Physical unclonable functions (PUFs) have not only been suggested as a new key storage mechanism, but—in the form of so-called strong PUFs—also as cryptographic primitives in advanced schemes, including key exchange, oblivious transfer, or secure multi-party computation. This notably extends their application spectrum, and has led to a sequence of publications at leading venues such as IEEE S&P, CRYPTO, and EUROCRYPT in the past. However, one important unresolved problem is that adversaries can break the security of all these advanced protocols if they gain physical access to the employed strong PUFs after protocol completion. It has been formally proven that this issue cannot be overcome by techniques on the protocol side alone, but requires resolution on the hardware level—the only fully effective known countermeasure being so-called erasable PUFs. Building on this work, this paper is the first to describe a generic method of how any given silicon strong PUF with digital CRP-interface can be turned into an erasable PUF. We describe how the strong PUF can be surrounded with a trusted control logic that allows the blocking (or “erasure”) of single CRP. We implement our approach, which we call “GeniePUF,” on FPGA, reporting detailed performance data and practicality figures. Furthermore, we develop the first comprehensive definitional framework for erasable PUFs. Our work so re-establishes the effective usability of strong PUFs in advanced cryptographic applications, and in the realistic case, adversaries get access to the strong PUF after protocol completion. As an extension to earlier versions of this work, we also introduce a generalization of erasable PUFs in this paper, which we call programmable access-controlled PUFs (PAC PUFs). We detail their definition, and discuss various exemplary applications of theirs.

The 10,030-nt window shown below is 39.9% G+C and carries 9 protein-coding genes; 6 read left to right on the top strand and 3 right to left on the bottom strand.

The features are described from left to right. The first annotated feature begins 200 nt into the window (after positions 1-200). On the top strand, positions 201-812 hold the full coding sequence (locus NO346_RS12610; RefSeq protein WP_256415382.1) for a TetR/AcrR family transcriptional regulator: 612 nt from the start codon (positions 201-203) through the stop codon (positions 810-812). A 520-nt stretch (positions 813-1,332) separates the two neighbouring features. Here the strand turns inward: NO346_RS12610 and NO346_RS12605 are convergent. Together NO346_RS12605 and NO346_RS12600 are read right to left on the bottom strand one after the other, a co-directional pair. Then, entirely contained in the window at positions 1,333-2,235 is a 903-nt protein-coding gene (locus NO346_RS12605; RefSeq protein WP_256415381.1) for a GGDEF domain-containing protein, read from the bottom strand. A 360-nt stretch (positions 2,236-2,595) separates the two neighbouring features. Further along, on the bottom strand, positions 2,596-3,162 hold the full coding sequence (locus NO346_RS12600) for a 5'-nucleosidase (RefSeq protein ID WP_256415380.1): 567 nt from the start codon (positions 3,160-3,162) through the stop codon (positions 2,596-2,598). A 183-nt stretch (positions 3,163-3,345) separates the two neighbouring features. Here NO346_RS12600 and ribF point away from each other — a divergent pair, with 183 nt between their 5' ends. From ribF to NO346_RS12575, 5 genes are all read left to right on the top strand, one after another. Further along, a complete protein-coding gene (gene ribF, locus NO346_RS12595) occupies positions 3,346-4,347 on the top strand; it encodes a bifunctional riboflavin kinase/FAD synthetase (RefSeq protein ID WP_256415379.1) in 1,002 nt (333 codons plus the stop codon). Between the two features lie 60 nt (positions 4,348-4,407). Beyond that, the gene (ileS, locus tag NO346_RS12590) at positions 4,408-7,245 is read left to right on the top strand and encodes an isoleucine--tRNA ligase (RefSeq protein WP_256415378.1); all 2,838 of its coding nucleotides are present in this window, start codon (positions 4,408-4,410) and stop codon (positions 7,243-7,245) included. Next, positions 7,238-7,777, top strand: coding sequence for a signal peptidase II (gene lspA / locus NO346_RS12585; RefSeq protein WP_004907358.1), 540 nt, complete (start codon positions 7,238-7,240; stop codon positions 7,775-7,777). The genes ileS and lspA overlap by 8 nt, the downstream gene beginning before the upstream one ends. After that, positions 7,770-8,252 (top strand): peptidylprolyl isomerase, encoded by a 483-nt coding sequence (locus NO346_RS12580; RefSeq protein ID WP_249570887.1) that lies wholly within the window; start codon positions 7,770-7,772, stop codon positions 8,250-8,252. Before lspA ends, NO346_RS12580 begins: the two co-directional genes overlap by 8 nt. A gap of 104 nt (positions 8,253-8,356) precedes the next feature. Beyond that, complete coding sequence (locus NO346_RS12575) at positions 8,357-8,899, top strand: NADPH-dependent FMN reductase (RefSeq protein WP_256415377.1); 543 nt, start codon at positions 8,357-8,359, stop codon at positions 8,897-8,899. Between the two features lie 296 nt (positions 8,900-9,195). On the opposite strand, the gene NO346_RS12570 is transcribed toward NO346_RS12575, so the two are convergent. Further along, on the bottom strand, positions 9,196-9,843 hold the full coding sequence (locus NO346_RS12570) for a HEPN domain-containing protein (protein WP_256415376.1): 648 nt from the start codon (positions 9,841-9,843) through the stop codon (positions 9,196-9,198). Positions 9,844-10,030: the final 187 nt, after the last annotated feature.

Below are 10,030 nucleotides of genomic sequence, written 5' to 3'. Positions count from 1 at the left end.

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Journal of Cryptographic Engineering
Computer Security

Jin, C., Burleson, W., van Dijk, M., & Rührmair, U. (2022). Programmable access-controlled and generic erasable PUF design and its applications. Journal of Cryptographic Engineering, 12, 413–432. doi:10.1007/s13389-022-00284-z